Thanks for the article! I think that these digital initiatives sound promising, but I just wonder if the USPS will be able to get to breakeven based on these? To me, it seems like there are a whole host of problems that are burdening the USPS; in an age where UPS, FedEx and DHL are managing to succeed, why do we need the USPS? I understand that it’s a large US employer, but it appears that there are private companies that can do the USPS’ job much more efficiently than the USPS–as such, why waste government resources to support a company that is losing billions?
I think this kind of a JV between an established player and the community-at-large is super interesting. I wonder what would have allowed the partnership to succeed? I think crowdsourcing is a fantastic way to turbocharge a larger corporation’s R&D at a fraction of the cost; however, it seems to me that the partnership needs to be more thought through on a number of points, such as go-to-market strategy and controls.
Thanks for the article! I would be curious to understand how the major management consulting firms are responding to the threat that Hourly Nerd represents; is there a large enough barrier to entry that McKinsey, for example, could not beat Hourly Nerd at its own game? Or is the ROI not worth it for management consulting firms to play in this space (e.g., cannibalizing their own business)? The value proposition of Hourly Nerd is strong – I just wonder how defensible it is in the long-term.
Thanks for the article! I think the SteadyServ technology is fascinating. I agree with your view that penetration of the technology is critical for it to have any impact on overall supply chain efficiency (though it the individual bars may benefit from the analytics on their own, if nothing else). I agree that testing with retailers is important, but I challenge you that earning the buy-in of the breweries is even more important. I believe this because each brewery serves a substantial amount of retailers; should the breweries believe in the technology and choose to advocate that their retailers use it, the technology could gain massive network effects very quickly.
Thanks for the article. When looking at robo advisors, I have always wondered how to differentiate their product offerings on anything other than price. Given the product offering is passive, these algorithms are at risk of becoming a commodity – said another way, am I better off investing with Wealthfront over Betterment? I don’t believe that there is any real differentiation among the robo advisors; while lack of differentiation does not represent a problem during the “land grab” phase of growth, I agree with your view that the technology will likely represent an attractive acquisition target for a larger institution as growth slows. In that context, robo advisors are an interesting development in wealth management, but I do not believe that they pose a true threat to the incumbent players.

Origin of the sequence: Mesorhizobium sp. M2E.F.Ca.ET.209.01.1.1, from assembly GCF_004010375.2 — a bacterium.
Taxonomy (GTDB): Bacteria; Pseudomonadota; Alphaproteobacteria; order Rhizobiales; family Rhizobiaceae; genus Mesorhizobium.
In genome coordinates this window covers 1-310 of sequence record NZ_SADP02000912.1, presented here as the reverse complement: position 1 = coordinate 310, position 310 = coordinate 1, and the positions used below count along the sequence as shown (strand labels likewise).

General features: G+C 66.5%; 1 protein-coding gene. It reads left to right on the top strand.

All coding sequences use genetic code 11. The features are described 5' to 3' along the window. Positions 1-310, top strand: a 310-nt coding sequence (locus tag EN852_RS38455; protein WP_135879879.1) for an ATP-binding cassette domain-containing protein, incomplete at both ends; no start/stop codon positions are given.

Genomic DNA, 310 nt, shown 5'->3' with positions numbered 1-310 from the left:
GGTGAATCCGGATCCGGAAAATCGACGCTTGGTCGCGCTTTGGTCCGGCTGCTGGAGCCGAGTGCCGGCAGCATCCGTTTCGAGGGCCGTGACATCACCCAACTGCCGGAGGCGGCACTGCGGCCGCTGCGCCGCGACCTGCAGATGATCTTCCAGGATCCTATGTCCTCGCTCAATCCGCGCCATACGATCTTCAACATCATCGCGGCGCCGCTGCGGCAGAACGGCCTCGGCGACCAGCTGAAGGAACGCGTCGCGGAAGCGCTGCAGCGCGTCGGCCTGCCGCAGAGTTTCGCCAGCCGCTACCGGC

Your post does a great job showing that Luke’s, like IKEA, is a business model that requires a sustainable supply chain. I wonder if the efforts taken to preserve lobsters are a function of lobster’s popularity in the US; said another way, do you think similar sustainability measures would be taken for other kinds of seafood that are less popular?
Do you think that Tesla’s shareholders are concerned about the prospect of near-term profitability? While I imagine that profitability is a nice thing to have, I would argue that Tesla’s shareholders own their shares based on their views of Tesla’s growth potential in the medium-term. In that context, ZEV revenues are helpful cash flows, but I do not believe that they are critical to Tesla’s economic model going forward.
Like Scott suggested above, I wonder how the MLB’s sustainability mission can align with its revenue goals. For example, I would posit that night games are really played to attract the largest TV and stadium audiences, rather than for any concerns about temperature. If more games are moved to the day, will the MLB’s business model still be viable? I think your piece does a nice job exposing the rifts between sustainability and profitability in America’s favorite game.
While I agree that tracking store emissions is an important measure for Starbucks’ sustainability, I’m not sure company-level metrics are the solution to the coffee growers’ dilemma. Your post really makes me wonder how global corporations should ensure the long-term viability of their supply chain (e.g., IKEA and its supply of wood). Candidly, Starbucks’ efforts to reduce its own emissions is fantastic but will not be the solution to saving the future of coffee. Instead, as you suggest, its R&D efforts around coffee crops could be a solution to adapt to climate change. In this context, should major corporations seek to just combat climate change or should they focus more on making sure that their business models survive through climate change?
Your post does a nice job capturing the challenges facing the DoD as a potential consequence of climate change and how they may begin thinking about addressing these challenges. However, your post has made me wonder how feasible the DoD’s plan might be in the context of congressional budget constraints. Given the increasing pressure to cut costs at the DoD, will the DoD’s efforts to address climate change fall by the wayside as more tangible problems are given priority?